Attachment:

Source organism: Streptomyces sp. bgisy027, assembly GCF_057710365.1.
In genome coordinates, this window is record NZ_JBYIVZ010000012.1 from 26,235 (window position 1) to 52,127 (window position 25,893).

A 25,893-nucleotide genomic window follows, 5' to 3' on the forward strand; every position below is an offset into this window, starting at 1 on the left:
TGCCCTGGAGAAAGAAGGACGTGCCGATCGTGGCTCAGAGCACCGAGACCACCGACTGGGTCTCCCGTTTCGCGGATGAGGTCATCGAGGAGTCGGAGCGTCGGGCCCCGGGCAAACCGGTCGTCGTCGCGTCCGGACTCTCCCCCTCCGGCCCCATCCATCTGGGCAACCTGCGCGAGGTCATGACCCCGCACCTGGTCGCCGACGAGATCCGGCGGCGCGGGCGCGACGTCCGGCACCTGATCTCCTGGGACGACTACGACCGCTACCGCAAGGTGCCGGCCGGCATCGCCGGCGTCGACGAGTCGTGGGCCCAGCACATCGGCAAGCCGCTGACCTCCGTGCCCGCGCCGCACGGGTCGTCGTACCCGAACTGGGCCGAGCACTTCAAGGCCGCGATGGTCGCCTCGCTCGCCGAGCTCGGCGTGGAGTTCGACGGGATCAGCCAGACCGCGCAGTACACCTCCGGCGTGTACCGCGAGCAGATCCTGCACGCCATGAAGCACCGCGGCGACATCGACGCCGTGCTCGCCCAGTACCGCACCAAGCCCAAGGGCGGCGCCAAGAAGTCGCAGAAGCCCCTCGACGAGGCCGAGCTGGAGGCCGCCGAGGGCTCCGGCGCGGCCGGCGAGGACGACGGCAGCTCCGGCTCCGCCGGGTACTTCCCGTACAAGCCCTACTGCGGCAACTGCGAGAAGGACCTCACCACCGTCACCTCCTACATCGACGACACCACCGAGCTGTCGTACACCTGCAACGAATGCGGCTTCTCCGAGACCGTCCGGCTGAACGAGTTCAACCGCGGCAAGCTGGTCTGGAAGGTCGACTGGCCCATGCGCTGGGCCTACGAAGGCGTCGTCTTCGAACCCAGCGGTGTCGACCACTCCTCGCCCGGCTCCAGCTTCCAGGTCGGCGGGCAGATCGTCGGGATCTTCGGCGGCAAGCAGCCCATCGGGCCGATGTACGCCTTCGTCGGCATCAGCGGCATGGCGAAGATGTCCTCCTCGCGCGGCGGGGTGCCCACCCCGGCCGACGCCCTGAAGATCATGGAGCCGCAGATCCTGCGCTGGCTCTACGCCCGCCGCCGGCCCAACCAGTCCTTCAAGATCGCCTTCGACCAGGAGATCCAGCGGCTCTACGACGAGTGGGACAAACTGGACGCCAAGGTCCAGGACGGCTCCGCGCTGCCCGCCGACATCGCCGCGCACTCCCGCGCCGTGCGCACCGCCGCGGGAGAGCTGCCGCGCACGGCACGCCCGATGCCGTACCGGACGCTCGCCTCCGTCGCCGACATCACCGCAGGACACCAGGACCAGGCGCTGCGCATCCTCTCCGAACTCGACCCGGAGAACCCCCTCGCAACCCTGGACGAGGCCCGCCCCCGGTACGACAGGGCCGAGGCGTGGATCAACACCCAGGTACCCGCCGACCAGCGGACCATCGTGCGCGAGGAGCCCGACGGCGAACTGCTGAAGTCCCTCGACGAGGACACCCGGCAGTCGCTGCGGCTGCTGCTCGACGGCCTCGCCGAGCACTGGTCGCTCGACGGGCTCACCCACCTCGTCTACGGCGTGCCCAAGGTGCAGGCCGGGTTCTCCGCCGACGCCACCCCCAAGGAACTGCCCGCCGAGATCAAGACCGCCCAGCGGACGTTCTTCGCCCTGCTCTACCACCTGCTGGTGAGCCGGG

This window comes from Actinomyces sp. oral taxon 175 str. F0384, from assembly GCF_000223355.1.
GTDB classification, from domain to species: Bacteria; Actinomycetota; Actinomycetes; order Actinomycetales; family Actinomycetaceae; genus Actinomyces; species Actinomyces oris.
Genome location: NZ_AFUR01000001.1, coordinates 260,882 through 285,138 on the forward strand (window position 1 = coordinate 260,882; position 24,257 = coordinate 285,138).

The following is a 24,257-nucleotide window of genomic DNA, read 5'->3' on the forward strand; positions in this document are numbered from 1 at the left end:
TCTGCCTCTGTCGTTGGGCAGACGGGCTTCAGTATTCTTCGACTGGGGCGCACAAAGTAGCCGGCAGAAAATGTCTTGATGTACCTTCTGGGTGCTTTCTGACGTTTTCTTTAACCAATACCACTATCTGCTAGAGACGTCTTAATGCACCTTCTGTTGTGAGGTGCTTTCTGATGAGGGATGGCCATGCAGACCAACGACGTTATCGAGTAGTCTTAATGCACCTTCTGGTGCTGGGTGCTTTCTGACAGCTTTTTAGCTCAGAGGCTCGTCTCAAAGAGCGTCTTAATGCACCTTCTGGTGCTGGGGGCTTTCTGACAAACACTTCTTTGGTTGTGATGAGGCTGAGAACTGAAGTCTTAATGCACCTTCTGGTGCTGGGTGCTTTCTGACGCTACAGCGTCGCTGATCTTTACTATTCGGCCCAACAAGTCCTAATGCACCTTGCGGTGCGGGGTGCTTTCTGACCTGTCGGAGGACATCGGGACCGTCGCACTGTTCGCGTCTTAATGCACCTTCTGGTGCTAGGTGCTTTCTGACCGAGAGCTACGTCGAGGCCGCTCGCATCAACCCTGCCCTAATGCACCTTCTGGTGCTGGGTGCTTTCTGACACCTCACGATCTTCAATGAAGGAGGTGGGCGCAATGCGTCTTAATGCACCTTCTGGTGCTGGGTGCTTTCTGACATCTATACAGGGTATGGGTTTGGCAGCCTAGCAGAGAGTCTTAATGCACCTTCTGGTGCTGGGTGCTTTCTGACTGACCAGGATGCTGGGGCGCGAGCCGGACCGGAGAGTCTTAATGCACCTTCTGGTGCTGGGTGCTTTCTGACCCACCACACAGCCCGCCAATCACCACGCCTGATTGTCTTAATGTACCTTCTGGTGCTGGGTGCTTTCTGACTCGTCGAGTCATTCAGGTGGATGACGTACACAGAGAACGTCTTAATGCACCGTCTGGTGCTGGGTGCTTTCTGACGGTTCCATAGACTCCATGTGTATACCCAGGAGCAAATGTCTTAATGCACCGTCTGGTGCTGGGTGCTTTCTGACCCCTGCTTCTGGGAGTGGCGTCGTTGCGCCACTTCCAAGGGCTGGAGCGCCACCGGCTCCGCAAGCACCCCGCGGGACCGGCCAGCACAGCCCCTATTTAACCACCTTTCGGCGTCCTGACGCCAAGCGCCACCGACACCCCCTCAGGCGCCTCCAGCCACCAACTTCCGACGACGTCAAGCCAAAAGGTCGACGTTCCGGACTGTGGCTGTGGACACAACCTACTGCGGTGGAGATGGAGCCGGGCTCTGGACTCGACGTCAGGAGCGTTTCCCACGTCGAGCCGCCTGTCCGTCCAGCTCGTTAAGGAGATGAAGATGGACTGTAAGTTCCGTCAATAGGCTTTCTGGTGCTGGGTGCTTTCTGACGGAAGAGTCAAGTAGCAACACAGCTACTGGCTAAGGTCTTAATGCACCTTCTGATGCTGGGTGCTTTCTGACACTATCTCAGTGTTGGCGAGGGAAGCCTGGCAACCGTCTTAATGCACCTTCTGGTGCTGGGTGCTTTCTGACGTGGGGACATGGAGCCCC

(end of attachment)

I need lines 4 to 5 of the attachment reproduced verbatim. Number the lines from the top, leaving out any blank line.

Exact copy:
TGCCCTGGAGAAAGAAGGACGTGCCGATCGTGGCTCAGAGCACCGAGACCACCGACTGGGTCTCCCGTTTCGCGGATGAGGTCATCGAGGAGTCGGAGCGTCGGGCCCCGGGCAAACCGGTCGTCGTCGCGTCCGGACTCTCCCCCTCCGGCCCCATCCATCTGGGCAACCTGCGCGAGGTCATGACCCCGCACCTGGTCGCCGACGAGATCCGGCGGCGCGGGCGCGACGTCCGGCACCTGATCTCCTGGGACGACTACGACCGCTACCGCAAGGTGCCGGCCGGCATCGCCGGCGTCGACGAGTCGTGGGCCCAGCACATCGGCAAGCCGCTGACCTCCGTGCCCGCGCCGCACGGGTCGTCGTACCCGAACTGGGCCGAGCACTTCAAGGCCGCGATGGTCGCCTCGCTCGCCGAGCTCGGCGTGGAGTTCGACGGGATCAGCCAGACCGCGCAGTACACCTCCGGCGTGTACCGCGAGCAGATCCTGCACGCCATGAAGCACCGCGGCGACATCGACGCCGTGCTCGCCCAGTACCGCACCAAGCCCAAGGGCGGCGCCAAGAAGTCGCAGAAGCCCCTCGACGAGGCCGAGCTGGAGGCCGCCGAGGGCTCCGGCGCGGCCGGCGAGGACGACGGCAGCTCCGGCTCCGCCGGGTACTTCCCGTACAAGCCCTACTGCGGCAACTGCGAGAAGGACCTCACCACCGTCACCTCCTACATCGACGACACCACCGAGCTGTCGTACACCTGCAACGAATGCGGCTTCTCCGAGACCGTCCGGCTGAACGAGTTCAACCGCGGCAAGCTGGTCTGGAAGGTCGACTGGCCCATGCGCTGGGCCTACGAAGGCGTCGTCTTCGAACCCAGCGGTGTCGACCACTCCTCGCCCGGCTCCAGCTTCCAGGTCGGCGGGCAGATCGTCGGGATCTTCGGCGGCAAGCAGCCCATCGGGCCGATGTACGCCTTCGTCGGCATCAGCGGCATGGCGAAGATGTCCTCCTCGCGCGGCGGGGTGCCCACCCCGGCCGACGCCCTGAAGATCATGGAGCCGCAGATCCTGCGCTGGCTCTACGCCCGCCGCCGGCCCAACCAGTCCTTCAAGATCGCCTTCGACCAGGAGATCCAGCGGCTCTACGACGAGTGGGACAAACTGGACGCCAAGGTCCAGGACGGCTCCGCGCTGCCCGCCGACATCGCCGCGCACTCCCGCGCCGTGCGCACCGCCGCGGGAGAGCTGCCGCGCACGGCACGCCCGATGCCGTACCGGACGCTCGCCTCCGTCGCCGACATCACCGCAGGACACCAGGACCAGGCGCTGCGCATCCTCTCCGAACTCGACCCGGAGAACCCCCTCGCAACCCTGGACGAGGCCCGCCCCCGGTACGACAGGGCCGAGGCGTGGATCAACACCCAGGTACCCGCCGACCAGCGGACCATCGTGCGCGAGGAGCCCGACGGCGAACTGCTGAAGTCCCTCGACGAGGACACCCGGCAGTCGCTGCGGCTGCTGCTCGACGGCCTCGCCGAGCACTGGTCGCTCGACGGGCTCACCCACCTCGTCTACGGCGTGCCCAAGGTGCAGGCCGGGTTCTCCGCCGACGCCACCCCCAAGGAACTGCCCGCCGAGATCAAGACCGCCCAGCGGACGTTCTTCGCCCTGCTCTACCACCTGCTGGTGAGCCGGG

This window comes from Actinomyces sp. oral taxon 175 str. F0384, from assembly GCF_000223355.1.